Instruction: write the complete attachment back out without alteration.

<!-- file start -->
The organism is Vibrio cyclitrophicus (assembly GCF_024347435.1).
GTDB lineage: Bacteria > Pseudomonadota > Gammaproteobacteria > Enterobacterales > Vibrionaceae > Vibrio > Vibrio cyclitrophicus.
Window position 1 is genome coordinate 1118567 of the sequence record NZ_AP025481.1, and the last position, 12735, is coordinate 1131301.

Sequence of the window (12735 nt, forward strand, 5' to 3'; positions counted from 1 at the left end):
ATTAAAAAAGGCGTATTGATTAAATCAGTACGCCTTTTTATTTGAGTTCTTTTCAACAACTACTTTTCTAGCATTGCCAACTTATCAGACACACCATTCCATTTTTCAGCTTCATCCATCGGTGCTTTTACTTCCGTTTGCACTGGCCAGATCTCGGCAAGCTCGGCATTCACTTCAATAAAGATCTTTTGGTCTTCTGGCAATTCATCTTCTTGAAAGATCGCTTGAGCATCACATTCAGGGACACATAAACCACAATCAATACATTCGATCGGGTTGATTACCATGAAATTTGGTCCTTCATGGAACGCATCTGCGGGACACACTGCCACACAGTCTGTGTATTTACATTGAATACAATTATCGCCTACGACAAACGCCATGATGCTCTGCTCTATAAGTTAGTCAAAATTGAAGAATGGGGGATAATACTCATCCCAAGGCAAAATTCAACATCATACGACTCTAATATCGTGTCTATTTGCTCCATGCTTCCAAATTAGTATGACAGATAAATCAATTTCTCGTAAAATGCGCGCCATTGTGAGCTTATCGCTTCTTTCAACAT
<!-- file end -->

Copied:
The organism is Vibrio cyclitrophicus (assembly GCF_024347435.1).
GTDB lineage: Bacteria > Pseudomonadota > Gammaproteobacteria > Enterobacterales > Vibrionaceae > Vibrio > Vibrio cyclitrophicus.
Window position 1 is genome coordinate 1118567 of the sequence record NZ_AP025481.1, and the last position, 12735, is coordinate 1131301.

Sequence of the window (12735 nt, forward strand, 5' to 3'; positions counted from 1 at the left end):
ATTAAAAAAGGCGTATTGATTAAATCAGTACGCCTTTTTATTTGAGTTCTTTTCAACAACTACTTTTCTAGCATTGCCAACTTATCAGACACACCATTCCATTTTTCAGCTTCATCCATCGGTGCTTTTACTTCCGTTTGCACTGGCCAGATCTCGGCAAGCTCGGCATTCACTTCAATAAAGATCTTTTGGTCTTCTGGCAATTCATCTTCTTGAAAGATCGCTTGAGCATCACATTCAGGGACACATAAACCACAATCAATACATTCGATCGGGTTGATTACCATGAAATTTGGTCCTTCATGGAACGCATCTGCGGGACACACTGCCACACAGTCTGTGTATTTACATTGAATACAATTATCGCCTACGACAAACGCCATGATGCTCTGCTCTATAAGTTAGTCAAAATTGAAGAATGGGGGATAATACTCATCCCAAGGCAAAATTCAACATCATACGACTCTAATATCGTGTCTATTTGCTCCATGCTTCCAAATTAGTATGACAGATAAATCAATTTCTCGTAAAATGCGCGCCATTGTGAGCTTATCGCTTCTTTCAACAT